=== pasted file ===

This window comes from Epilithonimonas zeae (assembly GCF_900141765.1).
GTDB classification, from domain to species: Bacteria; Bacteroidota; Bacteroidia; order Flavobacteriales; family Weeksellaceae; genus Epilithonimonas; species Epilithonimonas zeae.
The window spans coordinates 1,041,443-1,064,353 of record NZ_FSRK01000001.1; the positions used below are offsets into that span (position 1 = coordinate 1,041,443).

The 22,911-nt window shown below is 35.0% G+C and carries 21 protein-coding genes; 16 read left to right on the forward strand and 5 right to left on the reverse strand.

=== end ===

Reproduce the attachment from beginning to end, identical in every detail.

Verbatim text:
This window comes from Epilithonimonas zeae (assembly GCF_900141765.1).
GTDB classification, from domain to species: Bacteria; Bacteroidota; Bacteroidia; order Flavobacteriales; family Weeksellaceae; genus Epilithonimonas; species Epilithonimonas zeae.
The window spans coordinates 1,041,443-1,064,353 of record NZ_FSRK01000001.1; the positions used below are offsets into that span (position 1 = coordinate 1,041,443).

The 22,911-nt window shown below is 35.0% G+C and carries 21 protein-coding genes; 16 read left to right on the forward strand and 5 right to left on the reverse strand.